The Impact of the Welfare Reform on People Living With HIV in England

Tuesday, April 1st, 2014 in Our Publications, Publications

Key findings in the report are:

  • The number of benefit changes individuals go through make a significant difference to their health and well-being.
  • The medical assessments of PIP and ESA are failing to addressing the psychological impact of HIV and the variable impact of the condition on day-to-day life.
  • There are significant reductions in the services offered by HIV charities.
  • Women from black and minority Ethnic communities, Latin Americans and white gay men over 50 are hardest hit by welfare reform.
  • There are serious mental health issues caused by the shame and stigma that respondents feel when applying for benefits.

A new report highlighting the damaging impact welfare reforms are having upon people living with HIV.

Based on a survey of 287 people diagnosed with HIV across England the report found that two-thirds of were affected by benefit changes, with nine out of ten reporting poorer health and limited access to HIV care as a result.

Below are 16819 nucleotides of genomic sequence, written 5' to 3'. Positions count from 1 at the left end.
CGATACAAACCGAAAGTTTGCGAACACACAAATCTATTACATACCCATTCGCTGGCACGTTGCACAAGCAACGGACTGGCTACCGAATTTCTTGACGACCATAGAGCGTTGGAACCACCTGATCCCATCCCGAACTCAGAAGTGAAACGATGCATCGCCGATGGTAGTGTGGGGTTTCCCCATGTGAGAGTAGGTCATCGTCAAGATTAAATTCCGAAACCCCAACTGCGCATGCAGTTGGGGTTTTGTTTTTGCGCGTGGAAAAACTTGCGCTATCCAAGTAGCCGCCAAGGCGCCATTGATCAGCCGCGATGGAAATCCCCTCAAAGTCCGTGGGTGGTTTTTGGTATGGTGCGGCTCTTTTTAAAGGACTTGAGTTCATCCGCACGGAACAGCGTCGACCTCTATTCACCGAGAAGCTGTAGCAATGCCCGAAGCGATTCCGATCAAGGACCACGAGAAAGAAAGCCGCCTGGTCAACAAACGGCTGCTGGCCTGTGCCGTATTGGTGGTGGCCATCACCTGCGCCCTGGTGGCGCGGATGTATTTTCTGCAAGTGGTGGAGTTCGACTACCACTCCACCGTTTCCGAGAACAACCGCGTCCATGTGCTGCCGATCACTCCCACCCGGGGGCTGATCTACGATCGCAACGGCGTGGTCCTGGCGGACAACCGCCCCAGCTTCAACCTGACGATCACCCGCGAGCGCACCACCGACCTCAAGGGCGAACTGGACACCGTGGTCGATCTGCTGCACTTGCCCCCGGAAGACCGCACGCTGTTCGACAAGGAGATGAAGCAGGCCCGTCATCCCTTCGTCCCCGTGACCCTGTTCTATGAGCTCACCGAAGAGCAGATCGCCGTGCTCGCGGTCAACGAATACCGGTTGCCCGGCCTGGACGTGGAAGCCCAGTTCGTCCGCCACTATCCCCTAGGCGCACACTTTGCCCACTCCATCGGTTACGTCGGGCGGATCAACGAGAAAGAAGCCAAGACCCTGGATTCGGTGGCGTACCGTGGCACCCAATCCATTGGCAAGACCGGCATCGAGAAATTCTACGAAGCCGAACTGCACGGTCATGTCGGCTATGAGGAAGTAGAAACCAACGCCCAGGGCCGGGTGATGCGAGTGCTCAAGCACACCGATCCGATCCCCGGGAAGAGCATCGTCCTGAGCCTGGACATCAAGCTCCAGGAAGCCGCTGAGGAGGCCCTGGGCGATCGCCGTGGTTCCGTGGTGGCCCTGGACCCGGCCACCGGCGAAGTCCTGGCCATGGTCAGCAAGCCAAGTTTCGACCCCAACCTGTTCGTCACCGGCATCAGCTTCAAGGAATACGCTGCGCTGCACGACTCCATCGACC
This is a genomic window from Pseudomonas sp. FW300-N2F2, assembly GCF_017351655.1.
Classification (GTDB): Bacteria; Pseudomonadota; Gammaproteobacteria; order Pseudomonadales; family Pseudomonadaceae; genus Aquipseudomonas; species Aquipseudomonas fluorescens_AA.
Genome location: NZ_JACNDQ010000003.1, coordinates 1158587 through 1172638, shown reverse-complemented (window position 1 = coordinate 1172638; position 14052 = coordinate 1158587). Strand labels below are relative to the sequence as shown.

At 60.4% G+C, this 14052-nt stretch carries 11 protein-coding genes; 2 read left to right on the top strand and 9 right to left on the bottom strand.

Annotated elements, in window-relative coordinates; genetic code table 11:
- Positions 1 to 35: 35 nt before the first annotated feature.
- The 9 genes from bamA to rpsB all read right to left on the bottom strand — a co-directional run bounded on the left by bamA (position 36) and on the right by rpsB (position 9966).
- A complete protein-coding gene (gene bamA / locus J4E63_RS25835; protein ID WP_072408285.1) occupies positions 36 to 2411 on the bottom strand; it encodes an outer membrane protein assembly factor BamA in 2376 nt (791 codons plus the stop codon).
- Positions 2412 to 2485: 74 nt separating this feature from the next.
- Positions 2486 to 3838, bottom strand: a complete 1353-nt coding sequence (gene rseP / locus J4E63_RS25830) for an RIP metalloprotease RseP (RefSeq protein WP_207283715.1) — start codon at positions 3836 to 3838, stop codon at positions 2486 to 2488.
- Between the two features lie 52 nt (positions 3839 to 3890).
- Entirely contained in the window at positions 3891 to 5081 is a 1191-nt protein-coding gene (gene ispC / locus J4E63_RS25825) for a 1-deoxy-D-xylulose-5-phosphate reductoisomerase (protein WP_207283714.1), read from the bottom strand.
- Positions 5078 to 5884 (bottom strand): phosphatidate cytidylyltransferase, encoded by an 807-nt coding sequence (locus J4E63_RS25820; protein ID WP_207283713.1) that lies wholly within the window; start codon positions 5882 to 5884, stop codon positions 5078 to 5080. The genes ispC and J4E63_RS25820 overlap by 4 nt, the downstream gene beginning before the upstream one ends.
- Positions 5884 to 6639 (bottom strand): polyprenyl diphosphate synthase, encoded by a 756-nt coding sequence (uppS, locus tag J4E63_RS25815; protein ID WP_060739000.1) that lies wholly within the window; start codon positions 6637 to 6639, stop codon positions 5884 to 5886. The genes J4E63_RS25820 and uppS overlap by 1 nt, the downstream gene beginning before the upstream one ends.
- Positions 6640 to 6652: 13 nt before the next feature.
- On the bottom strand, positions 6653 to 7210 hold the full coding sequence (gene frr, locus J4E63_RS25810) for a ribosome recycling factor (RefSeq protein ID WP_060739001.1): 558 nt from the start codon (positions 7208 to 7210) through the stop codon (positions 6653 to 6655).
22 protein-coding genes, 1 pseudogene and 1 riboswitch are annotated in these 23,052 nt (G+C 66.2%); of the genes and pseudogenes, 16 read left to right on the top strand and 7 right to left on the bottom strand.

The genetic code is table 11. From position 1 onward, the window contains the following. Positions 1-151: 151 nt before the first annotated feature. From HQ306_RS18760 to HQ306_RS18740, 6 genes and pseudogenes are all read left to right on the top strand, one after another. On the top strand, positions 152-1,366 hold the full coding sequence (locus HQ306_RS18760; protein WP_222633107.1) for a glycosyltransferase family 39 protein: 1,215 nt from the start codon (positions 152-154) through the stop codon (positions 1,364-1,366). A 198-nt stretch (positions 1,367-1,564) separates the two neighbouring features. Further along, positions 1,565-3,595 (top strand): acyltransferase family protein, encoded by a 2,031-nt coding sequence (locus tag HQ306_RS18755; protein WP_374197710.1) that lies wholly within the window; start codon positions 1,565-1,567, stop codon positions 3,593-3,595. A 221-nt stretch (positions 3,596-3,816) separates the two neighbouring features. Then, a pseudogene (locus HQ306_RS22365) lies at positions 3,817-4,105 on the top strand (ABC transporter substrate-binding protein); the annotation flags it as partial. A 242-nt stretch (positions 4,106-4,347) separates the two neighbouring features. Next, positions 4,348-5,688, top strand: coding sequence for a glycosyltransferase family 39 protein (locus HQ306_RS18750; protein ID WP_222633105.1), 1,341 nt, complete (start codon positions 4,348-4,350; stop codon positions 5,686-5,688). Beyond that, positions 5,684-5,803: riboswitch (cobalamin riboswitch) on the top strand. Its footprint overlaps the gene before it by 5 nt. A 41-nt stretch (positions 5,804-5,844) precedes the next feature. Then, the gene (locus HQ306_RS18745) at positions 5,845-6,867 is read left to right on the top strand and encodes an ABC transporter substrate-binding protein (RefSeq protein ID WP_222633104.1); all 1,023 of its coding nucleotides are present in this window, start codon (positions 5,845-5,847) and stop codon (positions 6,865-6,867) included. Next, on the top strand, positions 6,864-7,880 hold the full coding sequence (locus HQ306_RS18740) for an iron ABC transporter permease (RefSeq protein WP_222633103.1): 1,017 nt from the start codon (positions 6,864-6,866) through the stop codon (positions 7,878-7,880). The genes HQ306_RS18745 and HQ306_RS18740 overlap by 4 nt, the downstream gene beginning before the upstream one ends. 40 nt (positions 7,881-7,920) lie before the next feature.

Handling of the reforms is criticised in the report, in particular assessments and their failure in supporting some of the most vulnerable in our community. In the words of one person living with HIV, “I had to appeal against my medical assessment. When it went to appeal it was given to me and not only that they decided I should have been in support group of ESA. This is so stressful and makes problems worse when having to appeal and money reduced until it is sorted.”

As a result the Counterpoint Policy Alliance is launching a new campaign ‘No-one should leave the clinic hungry’ to raise awareness of these problems. “We need to bring this issue to the attention of the NHS, MPs, Local Authorities and all those who can help change these punitive policies. Anyone who doesn’t have enough to eat will suffer poor health, and this is worse if you are living with HIV in getting the right foods to keep fit and healthy. If we don’t act now this problem could become a crisis for many people living with HIV.”

The report was carried out by the Counterpoint Policy Alliance, a collaboration of three leading HIV charities: Naz Project London, Positive East and Positively UK.

You can view and save the report as a pdf here.

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